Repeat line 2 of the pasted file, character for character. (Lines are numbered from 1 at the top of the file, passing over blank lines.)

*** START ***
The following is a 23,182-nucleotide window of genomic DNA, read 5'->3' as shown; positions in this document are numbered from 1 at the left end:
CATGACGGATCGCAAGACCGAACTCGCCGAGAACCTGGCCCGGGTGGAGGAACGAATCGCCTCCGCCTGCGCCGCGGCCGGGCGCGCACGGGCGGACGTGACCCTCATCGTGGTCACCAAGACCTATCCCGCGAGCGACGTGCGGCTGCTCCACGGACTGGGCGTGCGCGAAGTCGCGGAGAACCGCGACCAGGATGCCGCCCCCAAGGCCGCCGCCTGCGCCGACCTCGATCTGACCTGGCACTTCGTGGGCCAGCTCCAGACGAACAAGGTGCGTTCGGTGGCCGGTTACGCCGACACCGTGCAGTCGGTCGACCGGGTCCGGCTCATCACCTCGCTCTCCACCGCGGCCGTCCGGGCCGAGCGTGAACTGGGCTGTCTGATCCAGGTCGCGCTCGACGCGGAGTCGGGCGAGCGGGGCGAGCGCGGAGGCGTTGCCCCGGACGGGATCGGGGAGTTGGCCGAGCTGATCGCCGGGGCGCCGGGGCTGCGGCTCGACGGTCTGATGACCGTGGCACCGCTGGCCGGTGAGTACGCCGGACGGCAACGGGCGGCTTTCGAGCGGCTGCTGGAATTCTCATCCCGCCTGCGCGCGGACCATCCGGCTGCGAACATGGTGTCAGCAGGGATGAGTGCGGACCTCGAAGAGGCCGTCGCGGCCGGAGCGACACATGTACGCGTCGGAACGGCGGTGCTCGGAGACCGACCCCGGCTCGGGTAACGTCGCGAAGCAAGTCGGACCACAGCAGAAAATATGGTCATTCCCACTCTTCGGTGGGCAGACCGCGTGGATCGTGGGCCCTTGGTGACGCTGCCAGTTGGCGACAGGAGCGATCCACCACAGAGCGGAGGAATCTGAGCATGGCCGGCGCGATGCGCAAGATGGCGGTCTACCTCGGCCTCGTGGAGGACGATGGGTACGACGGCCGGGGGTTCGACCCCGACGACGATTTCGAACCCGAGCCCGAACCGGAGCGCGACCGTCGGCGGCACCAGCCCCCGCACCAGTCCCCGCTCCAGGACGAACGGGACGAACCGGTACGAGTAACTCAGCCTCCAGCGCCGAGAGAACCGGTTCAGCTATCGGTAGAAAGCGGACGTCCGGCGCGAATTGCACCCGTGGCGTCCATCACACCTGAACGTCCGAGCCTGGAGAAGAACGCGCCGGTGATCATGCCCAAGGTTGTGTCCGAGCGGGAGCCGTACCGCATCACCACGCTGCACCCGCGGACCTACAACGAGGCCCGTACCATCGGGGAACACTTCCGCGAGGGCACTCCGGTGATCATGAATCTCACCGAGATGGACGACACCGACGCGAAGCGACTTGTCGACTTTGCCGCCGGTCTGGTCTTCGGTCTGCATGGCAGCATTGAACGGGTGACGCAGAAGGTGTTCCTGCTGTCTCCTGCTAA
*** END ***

CATGACGGATCGCAAGACCGAACTCGCCGAGAACCTGGCCCGGGTGGAGGAACGAATCGCCTCCGCCTGCGCCGCGGCCGGGCGCGCACGGGCGGACGTGACCCTCATCGTGGTCACCAAGACCTATCCCGCGAGCGACGTGCGGCTGCTCCACGGACTGGGCGTGCGCGAAGTCGCGGAGAACCGCGACCAGGATGCCGCCCCCAAGGCCGCCGCCTGCGCCGACCTCGATCTGACCTGGCACTTCGTGGGCCAGCTCCAGACGAACAAGGTGCGTTCGGTGGCCGGTTACGCCGACACCGTGCAGTCGGTCGACCGGGTCCGGCTCATCACCTCGCTCTCCACCGCGGCCGTCCGGGCCGAGCGTGAACTGGGCTGTCTGATCCAGGTCGCGCTCGACGCGGAGTCGGGCGAGCGGGGCGAGCGCGGAGGCGTTGCCCCGGACGGGATCGGGGAGTTGGCCGAGCTGATCGCCGGGGCGCCGGGGCTGCGGCTCGACGGTCTGATGACCGTGGCACCGCTGGCCGGTGAGTACGCCGGACGGCAACGGGCGGCTTTCGAGCGGCTGCTGGAATTCTCATCCCGCCTGCGCGCGGACCATCCGGCTGCGAACATGGTGTCAGCAGGGATGAGTGCGGACCTCGAAGAGGCCGTCGCGGCCGGAGCGACACATGTACGCGTCGGAACGGCGGTGCTCGGAGACCGACCCCGGCTCGGGTAACGTCGCGAAGCAAGTCGGACCACAGCAGAAAATATGGTCATTCCCACTCTTCGGTGGGCAGACCGCGTGGATCGTGGGCCCTTGGTGACGCTGCCAGTTGGCGACAGGAGCGATCCACCACAGAGCGGAGGAATCTGAGCATGGCCGGCGCGATGCGCAAGATGGCGGTCTACCTCGGCCTCGTGGAGGACGATGGGTACGACGGCCGGGGGTTCGACCCCGACGACGATTTCGAACCCGAGCCCGAACCGGAGCGCGACCGTCGGCGGCACCAGCCCCCGCACCAGTCCCCGCTCCAGGACGAACGGGACGAACCGGTACGAGTAACTCAGCCTCCAGCGCCGAGAGAACCGGTTCAGCTATCGGTAGAAAGCGGACGTCCGGCGCGAATTGCACCCGTGGCGTCCATCACACCTGAACGTCCGAGCCTGGAGAAGAACGCGCCGGTGATCATGCCCAAGGTTGTGTCCGAGCGGGAGCCGTACCGCATCACCACGCTGCACCCGCGGACCTACAACGAGGCCCGTACCATCGGGGAACACTTCCGCGAGGGCACTCCGGTGATCATGAATCTCACCGAGATGGACGACACCGACGCGAAGCGACTTGTCGACTTTGCCGCCGGTCTGGTCTTCGGTCTGCATGGCAGCATTGAACGGGTGACGCAGAAGGTGTTCCTGCTGTCTCCTGCTAA